Drilling into Concrete Lintels
Drilling into concrete or steel lintels and also fixing into concrete and steel lintels has presented problems for years to DIY enthusiasts and professional alike.
For concrete lintels the answer is to start your fixing holes with the smallest masonry drill bit you can get, normally 3mm, and work up to the size you require. The smaller the drill bit the easier it will go through concrete
If you hit steel reinforcing in the concrete lintel however, there is no choice but to move the fixing hole or follow the instructions and diagrams below.
In respect to this, if you have a few spare pounds it’s well worth investing in a specialist drill bit set, purpose made for this job as it is now possible to buy drill bits that will go through both concrete and steel – check them out in our store here. These particular drill bits are SDS bits, which will require an SDS drill for you to use them.
Due to how tough lintels can be it is recommeneded that you only use an SDS drill and drill bits.
When drilling any holes it is also important that you hold your drill straight so that the hole you drill is also straight. You don’t want to drill any holes at an angle as when you insert your fixing or screw in any screws these will also go in at an angle!
Fixing to Concrete Lintels
With your hole drilled to the correct size for the wall plug or fixing you have chosen (some fixings can be used without the need for a wall plug), position the holes in your lintel and the item you are fixing over each other and insert your screw or fixing.
Screw the screw in using an electric screwdriver or cordless drill/driver (make sure you are using the correct settings on the drill e.g. set to screwdriver as opposed to drill, hammer action is turned off and the torque settings are correct) and you’re done!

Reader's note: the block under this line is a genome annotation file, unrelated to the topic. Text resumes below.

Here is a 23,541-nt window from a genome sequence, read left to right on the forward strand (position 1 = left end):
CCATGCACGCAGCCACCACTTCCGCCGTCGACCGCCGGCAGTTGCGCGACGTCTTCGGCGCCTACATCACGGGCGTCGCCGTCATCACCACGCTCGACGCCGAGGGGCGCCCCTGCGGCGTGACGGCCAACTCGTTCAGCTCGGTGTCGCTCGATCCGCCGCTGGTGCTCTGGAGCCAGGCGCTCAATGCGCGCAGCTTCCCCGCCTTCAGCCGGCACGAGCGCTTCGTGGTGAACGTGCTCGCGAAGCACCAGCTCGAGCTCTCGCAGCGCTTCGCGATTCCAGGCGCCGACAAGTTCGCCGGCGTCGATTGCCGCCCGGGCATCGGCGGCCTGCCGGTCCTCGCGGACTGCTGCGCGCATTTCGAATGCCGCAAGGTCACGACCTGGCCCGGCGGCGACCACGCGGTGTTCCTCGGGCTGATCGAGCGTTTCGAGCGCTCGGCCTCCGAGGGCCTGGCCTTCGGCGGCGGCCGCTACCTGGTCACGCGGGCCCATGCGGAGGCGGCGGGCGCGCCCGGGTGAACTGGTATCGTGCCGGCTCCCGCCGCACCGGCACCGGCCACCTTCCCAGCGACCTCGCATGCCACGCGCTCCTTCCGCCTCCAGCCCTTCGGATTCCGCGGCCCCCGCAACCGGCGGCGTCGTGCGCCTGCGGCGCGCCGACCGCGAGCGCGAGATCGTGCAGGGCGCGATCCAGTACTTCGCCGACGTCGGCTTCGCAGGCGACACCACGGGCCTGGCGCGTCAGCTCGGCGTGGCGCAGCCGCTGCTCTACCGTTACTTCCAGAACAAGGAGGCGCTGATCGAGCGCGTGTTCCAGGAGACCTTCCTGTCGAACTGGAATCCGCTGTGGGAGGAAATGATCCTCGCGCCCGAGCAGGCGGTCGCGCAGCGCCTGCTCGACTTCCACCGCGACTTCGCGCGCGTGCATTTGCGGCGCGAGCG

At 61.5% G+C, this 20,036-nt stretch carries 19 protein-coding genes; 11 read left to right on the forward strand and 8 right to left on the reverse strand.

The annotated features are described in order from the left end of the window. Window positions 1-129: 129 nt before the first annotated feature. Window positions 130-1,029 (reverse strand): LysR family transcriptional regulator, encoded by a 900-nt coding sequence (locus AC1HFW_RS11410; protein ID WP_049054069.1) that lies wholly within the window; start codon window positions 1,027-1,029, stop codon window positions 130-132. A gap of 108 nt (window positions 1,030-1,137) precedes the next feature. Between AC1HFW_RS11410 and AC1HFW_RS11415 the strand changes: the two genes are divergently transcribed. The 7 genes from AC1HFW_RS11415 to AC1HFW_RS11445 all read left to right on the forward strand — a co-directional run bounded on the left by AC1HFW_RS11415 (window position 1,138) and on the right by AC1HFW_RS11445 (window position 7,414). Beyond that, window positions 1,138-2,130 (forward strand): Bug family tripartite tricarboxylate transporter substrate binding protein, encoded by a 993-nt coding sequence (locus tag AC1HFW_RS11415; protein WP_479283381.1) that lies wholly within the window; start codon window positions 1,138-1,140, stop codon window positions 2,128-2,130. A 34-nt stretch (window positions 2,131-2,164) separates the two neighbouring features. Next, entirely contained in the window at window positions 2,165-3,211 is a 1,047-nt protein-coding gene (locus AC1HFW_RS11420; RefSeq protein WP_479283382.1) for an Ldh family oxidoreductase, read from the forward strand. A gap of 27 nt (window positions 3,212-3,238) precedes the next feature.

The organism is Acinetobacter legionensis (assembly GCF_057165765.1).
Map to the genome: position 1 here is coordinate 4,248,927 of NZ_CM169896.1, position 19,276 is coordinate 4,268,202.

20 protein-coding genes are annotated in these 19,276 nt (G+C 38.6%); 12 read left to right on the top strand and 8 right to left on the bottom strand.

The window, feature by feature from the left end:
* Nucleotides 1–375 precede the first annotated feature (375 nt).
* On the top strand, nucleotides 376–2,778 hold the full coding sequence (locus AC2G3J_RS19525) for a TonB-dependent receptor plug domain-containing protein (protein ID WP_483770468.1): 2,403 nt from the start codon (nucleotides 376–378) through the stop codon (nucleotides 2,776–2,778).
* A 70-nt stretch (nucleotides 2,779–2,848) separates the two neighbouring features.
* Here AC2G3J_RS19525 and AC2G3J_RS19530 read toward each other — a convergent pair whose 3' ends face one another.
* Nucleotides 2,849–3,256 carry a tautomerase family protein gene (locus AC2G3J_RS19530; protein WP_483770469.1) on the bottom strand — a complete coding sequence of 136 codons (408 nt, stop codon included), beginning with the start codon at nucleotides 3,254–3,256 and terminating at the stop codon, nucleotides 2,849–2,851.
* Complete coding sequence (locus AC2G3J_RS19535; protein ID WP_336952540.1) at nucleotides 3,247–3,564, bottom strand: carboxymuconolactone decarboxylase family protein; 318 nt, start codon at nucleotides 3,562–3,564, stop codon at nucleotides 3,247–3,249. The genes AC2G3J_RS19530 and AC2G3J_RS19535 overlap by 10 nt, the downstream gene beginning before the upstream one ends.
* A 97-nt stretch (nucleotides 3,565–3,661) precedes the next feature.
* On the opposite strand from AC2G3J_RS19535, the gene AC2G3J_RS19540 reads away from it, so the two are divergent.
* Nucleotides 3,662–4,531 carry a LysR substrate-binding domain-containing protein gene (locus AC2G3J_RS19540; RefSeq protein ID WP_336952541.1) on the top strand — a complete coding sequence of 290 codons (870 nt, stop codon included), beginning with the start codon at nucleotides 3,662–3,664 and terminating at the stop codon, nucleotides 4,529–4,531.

Drilling into Steel Lintels
Steel lintels are even more difficult to fix to as, once you have drilled through the plaster and reached the steel lintel, you must then swap drill bits for a high speed steel bit and then use self tapping screws to fix the item you wish to hang.
This is a very difficult process not least because once you have drilled the hole for the self tapping screw, you then have to locate it again to put the screw into it.
Considering there is always at least 20mm between the surface of the plaster or plasterboard to the lintel, this is no mean feat.
If you decide that drilling is the best option to use other than the one outlined below then ensure that you have a decent drill to hand, a range of different sized drills bits and also ensure that they are sharp.
Trying to drill something as hard as steel and concrete with a blunt drill bit will take a lifetime and also put a large amount of un-needed pressure on the drill itself.
As mentioned above, always ensure that you hold your drill straight.
Fixing to Steel Lintels
When you get to the fixing part of the job and inserting a screw make sure that you have a decent electric screwdriver or cordless drill/driver as cutting the screw into the steel can be a tough job.